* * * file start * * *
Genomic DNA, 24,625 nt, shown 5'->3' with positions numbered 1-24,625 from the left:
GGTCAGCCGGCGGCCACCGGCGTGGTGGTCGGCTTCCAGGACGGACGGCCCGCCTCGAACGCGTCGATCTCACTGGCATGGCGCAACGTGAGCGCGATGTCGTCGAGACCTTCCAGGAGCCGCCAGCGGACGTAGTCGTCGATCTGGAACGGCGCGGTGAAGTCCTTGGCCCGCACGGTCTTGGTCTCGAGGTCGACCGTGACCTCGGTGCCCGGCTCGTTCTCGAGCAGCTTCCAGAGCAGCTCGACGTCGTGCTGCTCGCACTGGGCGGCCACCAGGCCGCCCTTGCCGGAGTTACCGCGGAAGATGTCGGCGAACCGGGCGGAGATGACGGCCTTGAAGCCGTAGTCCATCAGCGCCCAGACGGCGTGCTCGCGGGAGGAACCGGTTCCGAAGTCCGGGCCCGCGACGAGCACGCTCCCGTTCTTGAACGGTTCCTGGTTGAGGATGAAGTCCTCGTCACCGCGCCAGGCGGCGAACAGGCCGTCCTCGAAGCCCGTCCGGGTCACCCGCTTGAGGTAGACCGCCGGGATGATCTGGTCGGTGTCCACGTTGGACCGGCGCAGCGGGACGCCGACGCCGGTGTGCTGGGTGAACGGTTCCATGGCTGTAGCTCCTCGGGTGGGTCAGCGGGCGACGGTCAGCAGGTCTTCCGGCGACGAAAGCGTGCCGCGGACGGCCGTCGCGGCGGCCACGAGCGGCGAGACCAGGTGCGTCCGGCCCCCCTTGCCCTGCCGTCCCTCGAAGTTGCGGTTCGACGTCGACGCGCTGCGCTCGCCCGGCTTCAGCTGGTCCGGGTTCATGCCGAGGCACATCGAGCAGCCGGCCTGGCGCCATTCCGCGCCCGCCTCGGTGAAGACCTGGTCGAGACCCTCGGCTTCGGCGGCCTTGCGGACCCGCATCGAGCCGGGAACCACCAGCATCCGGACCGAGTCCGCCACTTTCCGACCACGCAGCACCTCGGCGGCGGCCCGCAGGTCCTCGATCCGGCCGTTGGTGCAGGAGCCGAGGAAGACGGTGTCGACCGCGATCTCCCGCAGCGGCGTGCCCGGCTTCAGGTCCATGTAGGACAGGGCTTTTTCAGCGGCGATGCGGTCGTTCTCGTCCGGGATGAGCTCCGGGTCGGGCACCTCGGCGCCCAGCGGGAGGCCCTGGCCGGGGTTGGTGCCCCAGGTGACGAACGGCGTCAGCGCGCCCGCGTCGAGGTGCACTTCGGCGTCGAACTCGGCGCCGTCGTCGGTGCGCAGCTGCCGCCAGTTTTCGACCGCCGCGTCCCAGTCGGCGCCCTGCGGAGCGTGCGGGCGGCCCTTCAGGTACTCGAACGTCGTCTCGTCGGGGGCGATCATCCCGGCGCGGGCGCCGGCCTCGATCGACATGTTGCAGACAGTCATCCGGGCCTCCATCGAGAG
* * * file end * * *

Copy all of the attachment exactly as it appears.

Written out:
Genomic DNA, 24,625 nt, shown 5'->3' with positions numbered 1-24,625 from the left:
GGTCAGCCGGCGGCCACCGGCGTGGTGGTCGGCTTCCAGGACGGACGGCCCGCCTCGAACGCGTCGATCTCACTGGCATGGCGCAACGTGAGCGCGATGTCGTCGAGACCTTCCAGGAGCCGCCAGCGGACGTAGTCGTCGATCTGGAACGGCGCGGTGAAGTCCTTGGCCCGCACGGTCTTGGTCTCGAGGTCGACCGTGACCTCGGTGCCCGGCTCGTTCTCGAGCAGCTTCCAGAGCAGCTCGACGTCGTGCTGCTCGCACTGGGCGGCCACCAGGCCGCCCTTGCCGGAGTTACCGCGGAAGATGTCGGCGAACCGGGCGGAGATGACGGCCTTGAAGCCGTAGTCCATCAGCGCCCAGACGGCGTGCTCGCGGGAGGAACCGGTTCCGAAGTCCGGGCCCGCGACGAGCACGCTCCCGTTCTTGAACGGTTCCTGGTTGAGGATGAAGTCCTCGTCACCGCGCCAGGCGGCGAACAGGCCGTCCTCGAAGCCCGTCCGGGTCACCCGCTTGAGGTAGACCGCCGGGATGATCTGGTCGGTGTCCACGTTGGACCGGCGCAGCGGGACGCCGACGCCGGTGTGCTGGGTGAACGGTTCCATGGCTGTAGCTCCTCGGGTGGGTCAGCGGGCGACGGTCAGCAGGTCTTCCGGCGACGAAAGCGTGCCGCGGACGGCCGTCGCGGCGGCCACGAGCGGCGAGACCAGGTGCGTCCGGCCCCCCTTGCCCTGCCGTCCCTCGAAGTTGCGGTTCGACGTCGACGCGCTGCGCTCGCCCGGCTTCAGCTGGTCCGGGTTCATGCCGAGGCACATCGAGCAGCCGGCCTGGCGCCATTCCGCGCCCGCCTCGGTGAAGACCTGGTCGAGACCCTCGGCTTCGGCGGCCTTGCGGACCCGCATCGAGCCGGGAACCACCAGCATCCGGACCGAGTCCGCCACTTTCCGACCACGCAGCACCTCGGCGGCGGCCCGCAGGTCCTCGATCCGGCCGTTGGTGCAGGAGCCGAGGAAGACGGTGTCGACCGCGATCTCCCGCAGCGGCGTGCCCGGCTTCAGGTCCATGTAGGACAGGGCTTTTTCAGCGGCGATGCGGTCGTTCTCGTCCGGGATGAGCTCCGGGTCGGGCACCTCGGCGCCCAGCGGGAGGCCCTGGCCGGGGTTGGTGCCCCAGGTGACGAACGGCGTCAGCGCGCCCGCGTCGAGGTGCACTTCGGCGTCGAACTCGGCGCCGTCGTCGGTGCGCAGCTGCCGCCAGTTTTCGACCGCCGCGTCCCAGTCGGCGCCCTGCGGAGCGTGCGGGCGGCCCTTCAGGTACTCGAACGTCGTCTCGTCGGGGGCGATCATCCCGGCGCGGGCGCCGGCCTCGATCGACATGTTGCAGACAGTCATCCGGGCCTCCATCGAGAG